California protest urges Ford to boost fuel economy
The Auto Channel
SAN FRANCISCO, May 31, 2003; Spencer Swartz writing for Reuters reported that environmental protesters gathered in San Francisco on Saturday for the first of several nationwide protests aimed at pressuring Ford Motor Co. to boost the fuel economy of its cars and trucks.
The groups say they are taking aim at Ford, the world's second biggest automaker, because they believe it is not living up to its claim that it is committed to continuous improvement in fuel economy to meet customer and societal needs.
"Ford has tried to make itself out as an environmental leader, and unfortunately there is a big gap between its rhetoric and its actions," said Jason Mark, a spokesman for San Francisco-based Global Exchange.
The protest follows Ford's announcement in April that it would miss a 2005 deadline to improve the fuel economy of its sport utility vehicles by 25 percent.
A Ford representative was not available for comment on the protest, which attracted around 100 people.
In April, Ford said it would delay its SUV fuel economy goal set three years ago in favor of reaching a 20 percent to 30 percent improvement in average fuel economy across all the vehicles it sells in North America by the end of the decade.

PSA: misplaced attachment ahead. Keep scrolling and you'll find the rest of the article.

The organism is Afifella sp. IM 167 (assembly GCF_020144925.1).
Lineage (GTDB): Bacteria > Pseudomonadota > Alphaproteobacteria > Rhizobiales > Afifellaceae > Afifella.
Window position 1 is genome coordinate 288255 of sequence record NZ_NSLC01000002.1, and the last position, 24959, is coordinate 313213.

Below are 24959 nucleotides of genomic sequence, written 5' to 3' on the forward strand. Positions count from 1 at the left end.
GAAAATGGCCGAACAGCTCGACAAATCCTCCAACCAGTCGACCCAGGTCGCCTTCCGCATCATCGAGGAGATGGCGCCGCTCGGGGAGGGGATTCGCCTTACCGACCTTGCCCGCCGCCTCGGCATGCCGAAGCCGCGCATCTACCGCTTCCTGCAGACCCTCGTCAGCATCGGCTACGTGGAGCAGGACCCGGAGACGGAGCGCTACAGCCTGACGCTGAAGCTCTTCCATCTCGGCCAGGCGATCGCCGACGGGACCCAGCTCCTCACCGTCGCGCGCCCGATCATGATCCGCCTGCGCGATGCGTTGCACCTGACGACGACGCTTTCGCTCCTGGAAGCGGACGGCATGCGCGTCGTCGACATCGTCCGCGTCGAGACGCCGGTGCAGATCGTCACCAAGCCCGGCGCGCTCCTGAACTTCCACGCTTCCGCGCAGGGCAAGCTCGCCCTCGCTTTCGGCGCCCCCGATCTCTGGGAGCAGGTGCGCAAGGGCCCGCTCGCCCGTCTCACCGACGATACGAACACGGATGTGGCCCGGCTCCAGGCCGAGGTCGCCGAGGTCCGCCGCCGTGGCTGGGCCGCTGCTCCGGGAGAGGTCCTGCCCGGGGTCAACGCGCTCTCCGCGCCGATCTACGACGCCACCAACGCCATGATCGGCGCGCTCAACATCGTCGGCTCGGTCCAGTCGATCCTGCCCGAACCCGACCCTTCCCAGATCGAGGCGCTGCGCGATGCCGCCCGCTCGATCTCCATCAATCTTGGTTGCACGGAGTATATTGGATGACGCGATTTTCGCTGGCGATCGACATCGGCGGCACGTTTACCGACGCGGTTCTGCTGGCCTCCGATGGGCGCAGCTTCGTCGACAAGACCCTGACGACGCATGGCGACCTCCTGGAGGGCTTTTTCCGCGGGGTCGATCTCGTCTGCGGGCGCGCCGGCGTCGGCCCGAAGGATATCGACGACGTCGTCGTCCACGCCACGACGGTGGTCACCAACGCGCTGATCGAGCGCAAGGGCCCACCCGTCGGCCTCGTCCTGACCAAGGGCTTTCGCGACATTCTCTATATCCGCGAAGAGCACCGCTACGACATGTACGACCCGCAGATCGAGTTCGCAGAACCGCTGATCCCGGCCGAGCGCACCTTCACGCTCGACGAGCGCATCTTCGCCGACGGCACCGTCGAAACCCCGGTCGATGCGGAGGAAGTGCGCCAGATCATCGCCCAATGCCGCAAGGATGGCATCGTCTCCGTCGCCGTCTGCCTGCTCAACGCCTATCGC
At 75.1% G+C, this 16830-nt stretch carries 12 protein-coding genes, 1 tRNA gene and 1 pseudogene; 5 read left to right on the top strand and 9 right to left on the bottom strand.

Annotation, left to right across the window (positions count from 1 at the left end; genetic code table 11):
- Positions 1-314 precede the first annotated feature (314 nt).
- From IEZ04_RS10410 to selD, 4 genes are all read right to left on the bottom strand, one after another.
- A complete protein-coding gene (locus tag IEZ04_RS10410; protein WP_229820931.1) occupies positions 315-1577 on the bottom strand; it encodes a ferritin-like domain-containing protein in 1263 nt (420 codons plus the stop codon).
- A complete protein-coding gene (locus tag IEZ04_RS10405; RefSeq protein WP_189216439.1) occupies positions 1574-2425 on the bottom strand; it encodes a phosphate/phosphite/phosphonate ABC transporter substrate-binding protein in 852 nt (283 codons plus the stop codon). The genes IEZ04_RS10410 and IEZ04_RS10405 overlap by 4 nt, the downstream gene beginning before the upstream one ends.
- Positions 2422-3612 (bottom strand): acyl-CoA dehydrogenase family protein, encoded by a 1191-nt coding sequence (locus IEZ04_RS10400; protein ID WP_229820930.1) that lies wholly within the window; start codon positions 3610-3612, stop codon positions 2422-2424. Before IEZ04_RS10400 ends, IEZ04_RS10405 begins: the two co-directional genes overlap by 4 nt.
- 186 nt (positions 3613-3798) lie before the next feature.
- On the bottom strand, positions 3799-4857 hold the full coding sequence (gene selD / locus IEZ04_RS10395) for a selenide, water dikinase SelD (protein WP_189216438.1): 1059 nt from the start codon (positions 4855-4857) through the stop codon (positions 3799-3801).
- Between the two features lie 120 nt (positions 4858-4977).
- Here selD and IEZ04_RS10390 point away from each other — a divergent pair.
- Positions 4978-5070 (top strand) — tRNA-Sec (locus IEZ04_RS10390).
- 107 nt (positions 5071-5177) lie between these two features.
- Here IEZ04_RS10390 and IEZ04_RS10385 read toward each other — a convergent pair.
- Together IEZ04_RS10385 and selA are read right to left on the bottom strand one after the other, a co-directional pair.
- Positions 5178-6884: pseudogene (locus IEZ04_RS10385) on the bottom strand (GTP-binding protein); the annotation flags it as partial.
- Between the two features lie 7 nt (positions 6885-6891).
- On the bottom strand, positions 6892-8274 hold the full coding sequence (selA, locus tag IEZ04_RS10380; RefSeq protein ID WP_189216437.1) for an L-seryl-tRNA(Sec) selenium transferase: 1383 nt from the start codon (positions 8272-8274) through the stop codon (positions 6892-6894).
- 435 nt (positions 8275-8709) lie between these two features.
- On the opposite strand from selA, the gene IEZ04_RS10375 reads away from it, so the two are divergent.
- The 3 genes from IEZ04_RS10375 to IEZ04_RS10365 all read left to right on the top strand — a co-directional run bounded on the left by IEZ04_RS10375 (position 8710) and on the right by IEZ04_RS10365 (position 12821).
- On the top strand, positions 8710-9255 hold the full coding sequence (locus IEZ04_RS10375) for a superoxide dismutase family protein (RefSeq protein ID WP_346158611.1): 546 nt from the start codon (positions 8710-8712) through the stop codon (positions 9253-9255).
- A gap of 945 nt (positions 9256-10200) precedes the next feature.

The protest was also part of an effort by some activists who opposed the U.S.-led invasion of Iraq to take their "No blood for oil" message to a new level to help break what they call America's "oil addiction."
The demonstration is planned to be followed next weekend by protests in up to 20 U.S. cities, including Houston, Chicago and New York, and to culminate in protests from June 14 through June 16 at Ford's Dearborn, Michigan headquarters, when the company will observe its 100th anniversary.
Two protest sponsors, Global Exchange and Rainforest Action Network, say they believe the technology exists for Ford to achieve average fuel efficiency of 50 miles (80 km) per gallon by 2010 -- far above today's standards.
The groups also want Ford to speed the transition to hydrogen fuel cells, which some proponents say could become competitive with conventional cars in decades to come.
Existing Corporate Average Fuel Economy (CAFE) standards required for passenger cars stand at about 28 miles per gallon (mpg). The standards were first adopted in 1975 by Congress after the Arab oil embargo. CAFE requirements for popular SUVs and light trucks stand at about 21 mpg.
Environmental groups have long-favored higher mileage requirements for SUVs, but the auto industry has fought any substantial changes. SUVs and pick-up trucks account for about half all vehicles sold each year in the United States.
My first car was a 67 Mustang Coupe, 2nd one was a 67 Cougar XR-7, 3rd one was a 66 Mustang Coupe. Why did I get rid of these cars for ? I know why, because I'm stupid, stupid, stupid.
My next Ford.....